For his book The Seven Principles for Making Marriage Work, researcher John Gottman observed the behaviors of dozens of married couples over a period of years to see if he could discover the specific behaviors that would accurately predict whether a marriage relationship would ultimately succeed or fail.
Turns out, he could.
Although his research specifically targeted marriages, his findings have been immensely helpful for all kinds of relational systems—friendships, family systems and professional working teams.
Gottman documented many behaviors that negatively impact a relationship, and his research revealed four in particular that inevitably signal the downfall of the relationship long term. He named these The Four Horsemen (as in, Of the Apocalypse).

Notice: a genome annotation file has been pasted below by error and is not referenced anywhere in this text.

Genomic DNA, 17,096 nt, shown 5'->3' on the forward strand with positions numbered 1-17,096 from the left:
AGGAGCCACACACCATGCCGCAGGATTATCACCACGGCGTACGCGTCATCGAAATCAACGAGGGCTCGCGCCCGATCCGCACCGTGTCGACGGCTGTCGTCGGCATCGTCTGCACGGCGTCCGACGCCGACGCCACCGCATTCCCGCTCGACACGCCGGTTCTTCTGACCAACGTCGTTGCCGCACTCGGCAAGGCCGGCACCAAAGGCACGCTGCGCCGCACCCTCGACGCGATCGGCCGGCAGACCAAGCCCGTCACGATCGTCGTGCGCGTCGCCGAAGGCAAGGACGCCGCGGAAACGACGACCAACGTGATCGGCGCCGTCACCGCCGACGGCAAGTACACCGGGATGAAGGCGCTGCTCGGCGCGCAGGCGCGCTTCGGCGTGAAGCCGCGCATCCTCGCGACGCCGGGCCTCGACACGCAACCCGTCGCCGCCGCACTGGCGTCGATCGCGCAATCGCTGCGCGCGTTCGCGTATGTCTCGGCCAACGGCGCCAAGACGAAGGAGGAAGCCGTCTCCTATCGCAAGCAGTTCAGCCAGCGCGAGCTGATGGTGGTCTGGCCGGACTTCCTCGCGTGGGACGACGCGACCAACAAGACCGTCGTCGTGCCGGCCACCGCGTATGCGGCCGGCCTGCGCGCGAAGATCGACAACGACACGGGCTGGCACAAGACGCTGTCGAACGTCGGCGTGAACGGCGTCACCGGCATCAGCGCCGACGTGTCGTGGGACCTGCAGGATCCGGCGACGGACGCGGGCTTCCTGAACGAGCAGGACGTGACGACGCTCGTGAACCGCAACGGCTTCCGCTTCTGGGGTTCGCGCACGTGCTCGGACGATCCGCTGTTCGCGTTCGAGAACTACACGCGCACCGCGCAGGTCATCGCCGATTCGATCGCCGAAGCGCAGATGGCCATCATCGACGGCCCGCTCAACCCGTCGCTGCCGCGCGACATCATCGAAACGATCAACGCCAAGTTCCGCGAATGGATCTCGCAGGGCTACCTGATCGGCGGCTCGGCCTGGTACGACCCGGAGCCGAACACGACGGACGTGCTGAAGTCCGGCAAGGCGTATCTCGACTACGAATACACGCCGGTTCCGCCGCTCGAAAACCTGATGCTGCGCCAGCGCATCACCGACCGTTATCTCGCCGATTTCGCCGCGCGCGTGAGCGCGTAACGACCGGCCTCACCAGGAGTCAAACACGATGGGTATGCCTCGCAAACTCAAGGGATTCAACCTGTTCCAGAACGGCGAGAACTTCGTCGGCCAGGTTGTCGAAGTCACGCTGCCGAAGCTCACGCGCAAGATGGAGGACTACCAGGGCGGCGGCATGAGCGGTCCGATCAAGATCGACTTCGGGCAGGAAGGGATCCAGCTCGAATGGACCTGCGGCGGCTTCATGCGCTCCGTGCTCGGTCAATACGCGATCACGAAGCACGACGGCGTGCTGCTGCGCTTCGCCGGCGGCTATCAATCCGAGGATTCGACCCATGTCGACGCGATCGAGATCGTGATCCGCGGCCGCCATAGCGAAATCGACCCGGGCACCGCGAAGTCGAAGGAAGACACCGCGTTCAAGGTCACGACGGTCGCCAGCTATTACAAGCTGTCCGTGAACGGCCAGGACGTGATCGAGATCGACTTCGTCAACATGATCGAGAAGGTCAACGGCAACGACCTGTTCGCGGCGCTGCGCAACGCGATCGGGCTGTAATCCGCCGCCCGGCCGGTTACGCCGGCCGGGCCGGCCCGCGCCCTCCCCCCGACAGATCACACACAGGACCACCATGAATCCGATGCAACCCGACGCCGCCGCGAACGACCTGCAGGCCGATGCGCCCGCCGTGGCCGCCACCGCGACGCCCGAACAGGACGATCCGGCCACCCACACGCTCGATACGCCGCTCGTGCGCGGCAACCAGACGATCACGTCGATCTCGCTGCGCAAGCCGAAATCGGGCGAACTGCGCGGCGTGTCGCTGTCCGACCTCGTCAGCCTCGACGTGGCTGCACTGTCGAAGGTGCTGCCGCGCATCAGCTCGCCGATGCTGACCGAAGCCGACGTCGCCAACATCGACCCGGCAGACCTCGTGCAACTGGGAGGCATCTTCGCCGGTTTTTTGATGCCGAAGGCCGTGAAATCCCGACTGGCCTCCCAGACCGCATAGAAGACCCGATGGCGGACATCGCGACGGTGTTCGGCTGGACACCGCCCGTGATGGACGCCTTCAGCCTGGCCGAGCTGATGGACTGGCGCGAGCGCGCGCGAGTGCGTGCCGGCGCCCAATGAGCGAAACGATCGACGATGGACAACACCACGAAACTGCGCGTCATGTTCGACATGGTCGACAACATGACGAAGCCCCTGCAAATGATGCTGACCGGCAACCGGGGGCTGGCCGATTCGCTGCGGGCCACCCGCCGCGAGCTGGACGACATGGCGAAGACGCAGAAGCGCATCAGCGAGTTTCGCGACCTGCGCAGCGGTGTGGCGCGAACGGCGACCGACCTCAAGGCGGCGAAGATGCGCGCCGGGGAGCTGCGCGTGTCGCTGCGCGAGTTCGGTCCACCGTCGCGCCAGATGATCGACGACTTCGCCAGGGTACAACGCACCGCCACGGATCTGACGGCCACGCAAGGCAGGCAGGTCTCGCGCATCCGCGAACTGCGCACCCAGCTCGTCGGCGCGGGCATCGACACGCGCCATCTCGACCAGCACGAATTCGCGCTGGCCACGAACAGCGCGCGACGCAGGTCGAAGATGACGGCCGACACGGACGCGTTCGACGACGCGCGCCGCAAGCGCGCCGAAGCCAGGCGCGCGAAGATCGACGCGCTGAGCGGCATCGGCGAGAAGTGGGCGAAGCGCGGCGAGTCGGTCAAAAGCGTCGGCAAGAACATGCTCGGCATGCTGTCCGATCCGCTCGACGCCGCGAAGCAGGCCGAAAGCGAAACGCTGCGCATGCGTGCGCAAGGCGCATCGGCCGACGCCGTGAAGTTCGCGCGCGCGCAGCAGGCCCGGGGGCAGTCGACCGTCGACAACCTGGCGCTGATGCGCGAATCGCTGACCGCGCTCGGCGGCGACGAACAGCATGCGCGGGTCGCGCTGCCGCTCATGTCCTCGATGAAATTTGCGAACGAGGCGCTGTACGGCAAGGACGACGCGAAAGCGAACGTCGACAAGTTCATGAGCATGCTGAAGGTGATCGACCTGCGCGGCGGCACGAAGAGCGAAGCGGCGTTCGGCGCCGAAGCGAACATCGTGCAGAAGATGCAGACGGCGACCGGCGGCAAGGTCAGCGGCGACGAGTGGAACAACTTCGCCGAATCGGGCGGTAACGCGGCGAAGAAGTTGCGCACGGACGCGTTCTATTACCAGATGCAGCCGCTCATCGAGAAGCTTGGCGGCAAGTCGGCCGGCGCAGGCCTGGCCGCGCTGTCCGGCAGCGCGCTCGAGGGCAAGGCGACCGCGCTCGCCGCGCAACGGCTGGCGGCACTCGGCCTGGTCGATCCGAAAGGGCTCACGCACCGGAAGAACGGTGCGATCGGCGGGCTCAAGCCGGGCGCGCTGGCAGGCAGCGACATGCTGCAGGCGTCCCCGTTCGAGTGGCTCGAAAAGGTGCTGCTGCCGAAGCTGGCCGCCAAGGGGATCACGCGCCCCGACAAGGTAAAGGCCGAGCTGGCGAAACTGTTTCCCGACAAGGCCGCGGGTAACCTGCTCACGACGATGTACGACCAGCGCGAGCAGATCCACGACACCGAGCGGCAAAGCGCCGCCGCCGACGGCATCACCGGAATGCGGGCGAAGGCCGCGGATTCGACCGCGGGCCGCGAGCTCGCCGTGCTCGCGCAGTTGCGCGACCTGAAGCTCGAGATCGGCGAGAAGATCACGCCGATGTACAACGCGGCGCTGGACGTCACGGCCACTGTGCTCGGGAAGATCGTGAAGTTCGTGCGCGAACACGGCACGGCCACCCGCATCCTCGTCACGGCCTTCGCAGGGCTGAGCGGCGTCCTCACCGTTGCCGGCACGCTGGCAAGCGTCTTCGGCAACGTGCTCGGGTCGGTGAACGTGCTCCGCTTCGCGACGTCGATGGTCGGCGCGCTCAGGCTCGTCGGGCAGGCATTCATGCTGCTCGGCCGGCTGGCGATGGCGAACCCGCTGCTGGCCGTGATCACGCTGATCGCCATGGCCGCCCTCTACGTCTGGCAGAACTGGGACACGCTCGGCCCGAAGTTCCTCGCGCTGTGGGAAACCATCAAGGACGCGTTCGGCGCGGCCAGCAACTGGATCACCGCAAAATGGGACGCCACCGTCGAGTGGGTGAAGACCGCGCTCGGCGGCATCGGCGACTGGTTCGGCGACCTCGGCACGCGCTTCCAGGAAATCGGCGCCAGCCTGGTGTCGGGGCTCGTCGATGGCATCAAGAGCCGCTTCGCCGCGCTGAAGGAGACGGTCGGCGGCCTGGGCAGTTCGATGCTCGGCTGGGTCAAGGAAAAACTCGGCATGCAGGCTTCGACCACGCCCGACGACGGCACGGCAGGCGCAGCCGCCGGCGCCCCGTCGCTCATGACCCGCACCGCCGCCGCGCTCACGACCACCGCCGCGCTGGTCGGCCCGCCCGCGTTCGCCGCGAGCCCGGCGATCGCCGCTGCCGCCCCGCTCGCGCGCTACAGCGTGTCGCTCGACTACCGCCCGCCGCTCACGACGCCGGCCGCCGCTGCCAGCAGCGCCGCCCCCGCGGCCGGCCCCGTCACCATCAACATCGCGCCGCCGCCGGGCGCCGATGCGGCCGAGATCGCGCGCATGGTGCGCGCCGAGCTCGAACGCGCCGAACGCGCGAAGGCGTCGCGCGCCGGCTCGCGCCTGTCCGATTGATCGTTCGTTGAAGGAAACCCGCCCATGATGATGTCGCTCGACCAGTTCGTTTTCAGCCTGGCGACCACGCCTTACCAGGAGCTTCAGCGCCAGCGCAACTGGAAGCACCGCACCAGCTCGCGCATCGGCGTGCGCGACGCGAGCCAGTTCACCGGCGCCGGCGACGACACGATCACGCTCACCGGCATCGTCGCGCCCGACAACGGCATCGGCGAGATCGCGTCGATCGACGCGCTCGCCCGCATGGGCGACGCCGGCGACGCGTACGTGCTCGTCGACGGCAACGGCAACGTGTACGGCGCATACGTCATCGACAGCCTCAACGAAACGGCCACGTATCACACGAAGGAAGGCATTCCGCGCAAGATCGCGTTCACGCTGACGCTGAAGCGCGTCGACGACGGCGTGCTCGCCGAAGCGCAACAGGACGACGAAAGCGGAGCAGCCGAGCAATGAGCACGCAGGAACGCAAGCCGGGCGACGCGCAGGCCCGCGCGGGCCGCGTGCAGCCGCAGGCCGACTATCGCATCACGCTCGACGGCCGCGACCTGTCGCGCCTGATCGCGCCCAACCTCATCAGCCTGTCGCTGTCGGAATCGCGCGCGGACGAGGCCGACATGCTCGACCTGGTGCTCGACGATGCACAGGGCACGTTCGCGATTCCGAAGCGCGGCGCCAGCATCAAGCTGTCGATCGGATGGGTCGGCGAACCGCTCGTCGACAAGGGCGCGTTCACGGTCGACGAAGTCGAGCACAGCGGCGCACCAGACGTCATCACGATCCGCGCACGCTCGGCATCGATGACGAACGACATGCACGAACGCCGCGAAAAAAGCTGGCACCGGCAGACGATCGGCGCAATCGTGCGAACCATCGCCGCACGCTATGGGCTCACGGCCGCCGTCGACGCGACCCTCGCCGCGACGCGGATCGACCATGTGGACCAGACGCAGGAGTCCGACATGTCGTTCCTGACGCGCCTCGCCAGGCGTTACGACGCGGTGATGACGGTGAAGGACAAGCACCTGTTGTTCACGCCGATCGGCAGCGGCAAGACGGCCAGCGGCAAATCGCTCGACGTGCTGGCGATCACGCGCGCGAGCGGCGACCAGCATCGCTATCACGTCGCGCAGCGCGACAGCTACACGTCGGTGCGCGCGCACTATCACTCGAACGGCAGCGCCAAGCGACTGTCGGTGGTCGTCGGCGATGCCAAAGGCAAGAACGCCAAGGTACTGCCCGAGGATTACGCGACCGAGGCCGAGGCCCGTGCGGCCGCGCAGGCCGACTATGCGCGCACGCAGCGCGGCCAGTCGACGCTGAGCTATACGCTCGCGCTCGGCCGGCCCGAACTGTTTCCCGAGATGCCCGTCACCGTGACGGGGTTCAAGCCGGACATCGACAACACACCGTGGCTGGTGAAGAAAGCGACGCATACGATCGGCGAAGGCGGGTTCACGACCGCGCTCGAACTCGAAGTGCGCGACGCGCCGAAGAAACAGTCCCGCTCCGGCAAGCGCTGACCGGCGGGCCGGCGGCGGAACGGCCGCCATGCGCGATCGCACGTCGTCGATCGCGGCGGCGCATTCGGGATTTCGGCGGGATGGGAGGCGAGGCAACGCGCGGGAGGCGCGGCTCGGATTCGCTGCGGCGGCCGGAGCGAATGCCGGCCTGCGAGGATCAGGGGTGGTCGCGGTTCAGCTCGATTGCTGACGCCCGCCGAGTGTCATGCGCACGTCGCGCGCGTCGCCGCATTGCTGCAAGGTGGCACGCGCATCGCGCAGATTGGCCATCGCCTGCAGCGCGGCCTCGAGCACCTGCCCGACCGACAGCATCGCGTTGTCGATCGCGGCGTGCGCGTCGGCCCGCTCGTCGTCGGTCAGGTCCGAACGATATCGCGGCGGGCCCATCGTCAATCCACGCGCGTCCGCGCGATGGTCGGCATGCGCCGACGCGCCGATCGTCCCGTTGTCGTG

In my own team coaching work, I have noticed that whenever any of these behaviors is present on a team, it quickly shuts down creativity, engenders suspicion and mistrust, and severely heightens the overall stress level of the team.
If the behaviors stay for too long, the team will collapse.
So what are the Four Horsemen?
Not to be confused with a "complaint," which targets a specific unwanted behavior in another team member, criticism moves past the behavior to pass judgment on the character and motivation of other members of the team.
"I’m disappointed you didn’t turn in your work on time" is a complaint.
"It’s clear to me you either don’t care enough or are just too lazy to do your work with excellence" is a criticism.
This humorous video illustrates the difficulties of explaining the Trinity without accidentally veering into heretical territory.